Dolly Parton confirmed on Thursday, Jan. 21 that her brother Randy had died at age 67 after a battle with cancer, sharing the news on her Facebook page. "The family and I are grieving his loss but we know he is in a better place than we are at this time," she wrote. "We are a family of faith and we believe that he is safe with God and that he is joined by members of the family that have gone on before and have welcomed him with joy and open arms."
Randy was also a singer/songwriter and recently appeared on his sister's 2020 Christmas album, A Holly Dolly Christmas, singing "You Are My Christmas" with Dolly and his daughter Heidi. He played guitar and bass in Dolly's band for years and also performed with his own band, Moonlight Bandits. He sang on the soundtrack of the 1984 movie Rhinestone and has had his own show at Dolly's theme park, Dollywood, since 1986.
"Randy was a great singer, writer, and entertainer," Parton's post continued. "He sang, played guitar and bass in my band for many years." The 75-year-old added that her brother headed his own show at Dollywood and charted several records of his own, calling their duet "Old Flames Can't Hold A Candle To You" "a highlight in my own career."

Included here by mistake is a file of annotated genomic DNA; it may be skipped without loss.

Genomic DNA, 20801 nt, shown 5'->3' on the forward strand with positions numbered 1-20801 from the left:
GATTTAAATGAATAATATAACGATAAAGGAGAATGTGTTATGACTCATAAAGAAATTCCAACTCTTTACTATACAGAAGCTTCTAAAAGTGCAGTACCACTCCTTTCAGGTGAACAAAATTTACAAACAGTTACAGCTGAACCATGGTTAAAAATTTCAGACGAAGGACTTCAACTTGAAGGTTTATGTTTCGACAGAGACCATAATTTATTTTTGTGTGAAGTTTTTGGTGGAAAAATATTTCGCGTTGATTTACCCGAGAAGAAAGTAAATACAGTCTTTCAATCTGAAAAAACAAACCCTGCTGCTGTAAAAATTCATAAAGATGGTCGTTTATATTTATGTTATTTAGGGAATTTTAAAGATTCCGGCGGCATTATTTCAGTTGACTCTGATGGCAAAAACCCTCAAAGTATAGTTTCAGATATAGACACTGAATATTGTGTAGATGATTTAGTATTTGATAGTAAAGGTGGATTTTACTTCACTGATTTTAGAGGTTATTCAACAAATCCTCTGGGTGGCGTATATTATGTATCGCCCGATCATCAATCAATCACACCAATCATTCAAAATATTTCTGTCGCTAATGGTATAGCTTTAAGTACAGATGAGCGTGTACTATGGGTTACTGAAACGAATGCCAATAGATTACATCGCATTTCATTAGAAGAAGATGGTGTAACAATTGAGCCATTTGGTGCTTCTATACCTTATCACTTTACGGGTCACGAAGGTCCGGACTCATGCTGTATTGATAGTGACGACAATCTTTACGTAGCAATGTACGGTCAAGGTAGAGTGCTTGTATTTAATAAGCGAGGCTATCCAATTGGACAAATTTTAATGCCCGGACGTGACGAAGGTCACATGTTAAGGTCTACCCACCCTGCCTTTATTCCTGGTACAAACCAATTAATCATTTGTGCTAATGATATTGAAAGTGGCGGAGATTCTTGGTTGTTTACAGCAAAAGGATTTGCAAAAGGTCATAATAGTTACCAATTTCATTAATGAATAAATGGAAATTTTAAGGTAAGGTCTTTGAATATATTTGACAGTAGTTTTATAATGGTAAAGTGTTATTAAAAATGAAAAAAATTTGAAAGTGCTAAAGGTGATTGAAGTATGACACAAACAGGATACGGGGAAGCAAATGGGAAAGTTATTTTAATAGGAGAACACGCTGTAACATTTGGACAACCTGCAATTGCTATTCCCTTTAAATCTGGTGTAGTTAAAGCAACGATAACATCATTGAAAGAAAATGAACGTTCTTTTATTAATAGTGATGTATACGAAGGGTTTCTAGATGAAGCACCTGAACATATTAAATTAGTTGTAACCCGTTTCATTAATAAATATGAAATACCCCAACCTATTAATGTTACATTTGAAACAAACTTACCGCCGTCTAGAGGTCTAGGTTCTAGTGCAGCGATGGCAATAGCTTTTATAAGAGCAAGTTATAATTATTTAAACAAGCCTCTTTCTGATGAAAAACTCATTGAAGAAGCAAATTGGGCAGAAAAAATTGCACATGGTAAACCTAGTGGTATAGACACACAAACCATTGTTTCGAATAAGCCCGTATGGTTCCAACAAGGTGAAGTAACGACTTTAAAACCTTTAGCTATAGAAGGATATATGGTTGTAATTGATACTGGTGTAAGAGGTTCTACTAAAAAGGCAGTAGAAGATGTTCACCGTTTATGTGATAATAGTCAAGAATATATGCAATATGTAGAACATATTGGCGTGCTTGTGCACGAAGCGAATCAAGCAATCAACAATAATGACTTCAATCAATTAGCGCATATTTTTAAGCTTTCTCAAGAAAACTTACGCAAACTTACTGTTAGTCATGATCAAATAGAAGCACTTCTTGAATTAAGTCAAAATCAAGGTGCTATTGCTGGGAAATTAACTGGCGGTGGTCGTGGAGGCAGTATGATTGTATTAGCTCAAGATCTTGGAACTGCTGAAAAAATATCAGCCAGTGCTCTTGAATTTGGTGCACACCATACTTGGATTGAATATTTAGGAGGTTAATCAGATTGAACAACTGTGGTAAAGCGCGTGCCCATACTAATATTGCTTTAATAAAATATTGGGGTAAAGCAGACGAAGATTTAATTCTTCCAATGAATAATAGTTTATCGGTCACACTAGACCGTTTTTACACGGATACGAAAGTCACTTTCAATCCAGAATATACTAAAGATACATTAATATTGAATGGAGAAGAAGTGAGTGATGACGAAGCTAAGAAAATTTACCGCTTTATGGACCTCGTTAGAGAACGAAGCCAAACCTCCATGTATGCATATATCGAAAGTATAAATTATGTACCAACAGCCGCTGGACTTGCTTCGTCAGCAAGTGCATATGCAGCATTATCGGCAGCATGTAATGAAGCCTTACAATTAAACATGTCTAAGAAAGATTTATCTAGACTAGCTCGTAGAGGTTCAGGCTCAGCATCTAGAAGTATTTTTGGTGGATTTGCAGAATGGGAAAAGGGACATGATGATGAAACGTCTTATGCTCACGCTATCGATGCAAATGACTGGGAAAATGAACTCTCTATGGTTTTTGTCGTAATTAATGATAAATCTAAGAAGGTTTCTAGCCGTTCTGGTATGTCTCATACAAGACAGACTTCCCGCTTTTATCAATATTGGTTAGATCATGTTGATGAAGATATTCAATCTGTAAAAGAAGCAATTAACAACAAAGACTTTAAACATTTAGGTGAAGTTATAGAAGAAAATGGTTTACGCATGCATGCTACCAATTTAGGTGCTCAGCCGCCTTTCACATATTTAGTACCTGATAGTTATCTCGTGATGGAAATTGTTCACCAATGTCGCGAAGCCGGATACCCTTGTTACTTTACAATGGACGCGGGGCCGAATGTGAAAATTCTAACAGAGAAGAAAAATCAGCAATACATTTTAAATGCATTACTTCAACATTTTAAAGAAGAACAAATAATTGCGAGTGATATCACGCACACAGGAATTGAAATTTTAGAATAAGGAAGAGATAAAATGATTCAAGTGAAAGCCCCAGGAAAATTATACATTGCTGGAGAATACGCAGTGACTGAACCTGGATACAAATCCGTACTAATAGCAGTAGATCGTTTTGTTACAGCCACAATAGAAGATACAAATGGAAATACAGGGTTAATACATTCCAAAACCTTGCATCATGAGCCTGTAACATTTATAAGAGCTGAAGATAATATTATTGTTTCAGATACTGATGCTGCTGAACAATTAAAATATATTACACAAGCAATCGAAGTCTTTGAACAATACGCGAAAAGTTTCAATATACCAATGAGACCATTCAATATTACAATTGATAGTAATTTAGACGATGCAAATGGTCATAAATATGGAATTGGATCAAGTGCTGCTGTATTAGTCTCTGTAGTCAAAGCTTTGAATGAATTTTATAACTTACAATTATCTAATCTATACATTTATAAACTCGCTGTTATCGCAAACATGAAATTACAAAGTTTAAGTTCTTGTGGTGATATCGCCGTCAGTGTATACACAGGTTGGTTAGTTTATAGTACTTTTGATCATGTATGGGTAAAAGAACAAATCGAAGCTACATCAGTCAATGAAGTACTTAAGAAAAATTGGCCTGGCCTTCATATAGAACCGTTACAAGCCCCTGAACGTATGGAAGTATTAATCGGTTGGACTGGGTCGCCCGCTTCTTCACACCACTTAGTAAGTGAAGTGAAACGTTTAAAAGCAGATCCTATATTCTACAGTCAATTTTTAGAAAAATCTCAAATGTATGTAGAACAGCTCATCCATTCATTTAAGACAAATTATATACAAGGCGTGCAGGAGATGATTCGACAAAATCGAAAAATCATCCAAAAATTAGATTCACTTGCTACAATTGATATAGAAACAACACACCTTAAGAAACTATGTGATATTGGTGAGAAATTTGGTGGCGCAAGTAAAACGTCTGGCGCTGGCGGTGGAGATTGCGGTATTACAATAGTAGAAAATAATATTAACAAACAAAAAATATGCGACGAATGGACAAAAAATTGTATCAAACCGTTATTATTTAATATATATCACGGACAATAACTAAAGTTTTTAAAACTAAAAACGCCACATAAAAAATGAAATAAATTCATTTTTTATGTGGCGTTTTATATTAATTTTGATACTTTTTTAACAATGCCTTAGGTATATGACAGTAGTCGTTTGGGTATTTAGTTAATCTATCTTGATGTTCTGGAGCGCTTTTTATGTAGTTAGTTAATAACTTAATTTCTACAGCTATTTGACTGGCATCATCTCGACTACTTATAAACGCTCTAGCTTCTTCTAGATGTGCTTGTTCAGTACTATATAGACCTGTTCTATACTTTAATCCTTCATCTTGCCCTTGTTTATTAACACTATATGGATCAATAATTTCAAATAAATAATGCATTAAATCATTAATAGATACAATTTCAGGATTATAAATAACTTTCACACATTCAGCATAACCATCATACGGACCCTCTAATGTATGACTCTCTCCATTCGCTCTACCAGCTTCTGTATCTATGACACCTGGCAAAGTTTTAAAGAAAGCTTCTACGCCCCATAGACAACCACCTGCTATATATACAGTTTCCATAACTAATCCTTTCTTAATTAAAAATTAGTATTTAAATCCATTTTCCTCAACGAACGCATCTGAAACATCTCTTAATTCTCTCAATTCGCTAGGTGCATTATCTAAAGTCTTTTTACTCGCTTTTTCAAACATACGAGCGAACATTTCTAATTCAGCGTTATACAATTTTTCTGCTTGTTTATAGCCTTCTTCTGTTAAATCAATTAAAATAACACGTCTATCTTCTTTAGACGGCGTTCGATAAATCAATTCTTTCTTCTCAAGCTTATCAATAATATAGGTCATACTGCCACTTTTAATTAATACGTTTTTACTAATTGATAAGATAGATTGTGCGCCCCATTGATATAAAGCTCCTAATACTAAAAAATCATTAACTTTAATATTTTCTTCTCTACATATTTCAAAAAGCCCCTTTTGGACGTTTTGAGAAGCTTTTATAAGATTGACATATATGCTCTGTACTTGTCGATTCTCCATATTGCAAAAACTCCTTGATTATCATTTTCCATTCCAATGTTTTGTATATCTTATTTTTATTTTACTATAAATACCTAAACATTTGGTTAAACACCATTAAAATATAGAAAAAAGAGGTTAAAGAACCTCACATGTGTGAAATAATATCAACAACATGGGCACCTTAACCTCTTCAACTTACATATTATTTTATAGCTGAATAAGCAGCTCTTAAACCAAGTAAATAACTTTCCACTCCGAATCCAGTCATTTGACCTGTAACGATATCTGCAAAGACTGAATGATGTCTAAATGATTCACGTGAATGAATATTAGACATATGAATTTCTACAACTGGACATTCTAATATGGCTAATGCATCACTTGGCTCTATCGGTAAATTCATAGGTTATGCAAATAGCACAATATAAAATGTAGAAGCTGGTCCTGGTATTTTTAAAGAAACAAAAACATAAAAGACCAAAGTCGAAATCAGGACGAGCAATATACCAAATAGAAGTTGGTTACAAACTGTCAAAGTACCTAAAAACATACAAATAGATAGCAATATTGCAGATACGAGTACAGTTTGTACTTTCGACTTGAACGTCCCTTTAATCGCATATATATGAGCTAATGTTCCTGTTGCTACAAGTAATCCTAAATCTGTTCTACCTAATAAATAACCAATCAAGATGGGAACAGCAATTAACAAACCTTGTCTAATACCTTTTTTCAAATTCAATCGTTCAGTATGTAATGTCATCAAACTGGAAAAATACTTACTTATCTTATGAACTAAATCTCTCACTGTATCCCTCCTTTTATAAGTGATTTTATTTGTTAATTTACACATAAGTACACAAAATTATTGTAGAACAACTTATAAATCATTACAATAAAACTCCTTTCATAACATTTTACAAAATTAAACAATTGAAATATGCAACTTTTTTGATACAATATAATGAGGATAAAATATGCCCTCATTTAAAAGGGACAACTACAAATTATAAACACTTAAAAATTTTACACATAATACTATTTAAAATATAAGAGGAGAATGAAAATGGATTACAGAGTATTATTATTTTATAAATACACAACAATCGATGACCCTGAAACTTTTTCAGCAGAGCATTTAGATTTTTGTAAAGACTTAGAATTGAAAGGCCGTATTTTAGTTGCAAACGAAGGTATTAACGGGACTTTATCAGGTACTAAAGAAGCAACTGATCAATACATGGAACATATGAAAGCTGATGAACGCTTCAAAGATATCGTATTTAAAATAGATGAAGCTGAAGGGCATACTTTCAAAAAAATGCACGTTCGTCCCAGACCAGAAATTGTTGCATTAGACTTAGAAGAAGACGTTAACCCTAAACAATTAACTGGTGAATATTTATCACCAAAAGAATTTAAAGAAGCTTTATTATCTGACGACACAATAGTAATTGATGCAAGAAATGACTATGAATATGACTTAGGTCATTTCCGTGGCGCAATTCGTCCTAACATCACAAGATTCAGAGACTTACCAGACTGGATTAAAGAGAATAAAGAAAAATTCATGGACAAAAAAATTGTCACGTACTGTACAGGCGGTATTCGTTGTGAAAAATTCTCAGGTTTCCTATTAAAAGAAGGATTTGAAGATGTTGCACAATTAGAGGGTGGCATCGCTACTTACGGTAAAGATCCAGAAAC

"'You Are My Christmas,' our duet on my latest Christmas album, joined with his daughter Heidi, will always be a favorite," she continued. "It was his last musical recording and he shined on it just like he's shining in heaven now. He is survived by his wife Deb, his daughter Heidi, son Sabyn, grandsons Huston and Trent. We will always love him and he will always be in our hearts, Dolly Parton and Family."
Randy was the eighth of 12 children born to his and Dolly's parents, Avie Lee Caroline and Robert Lee Parton Sr, in Sevierville, Tennessee. Like several of his brothers and sisters, he was interested in music and went on to have a career as a country artist. The siblings' brother Larry Parton died four days after his birth in 1955 and Floyd Parton, who was a longtime songwriting partner of Dolly's, died in 2018.
In October, Parton shared that she was inspired to write "You Are My Christmas" while thinking about Randy, who she called her family's "Christmas baby." "We used to cry for one of those walking, talking dolls, when we were kids, that we'd see in the catalog," she said in a video on her website. "Or some of our relatives that had a little more than we did, they'd get one. So I remember the year that Randy was born around Christmas, Mama said, 'Hey, come here, look. We've got your own walking, talking doll.'" Those wishing to honor Randy may donate to the Imagination Library in honor of both Randy and his father, Robert Lee Parton.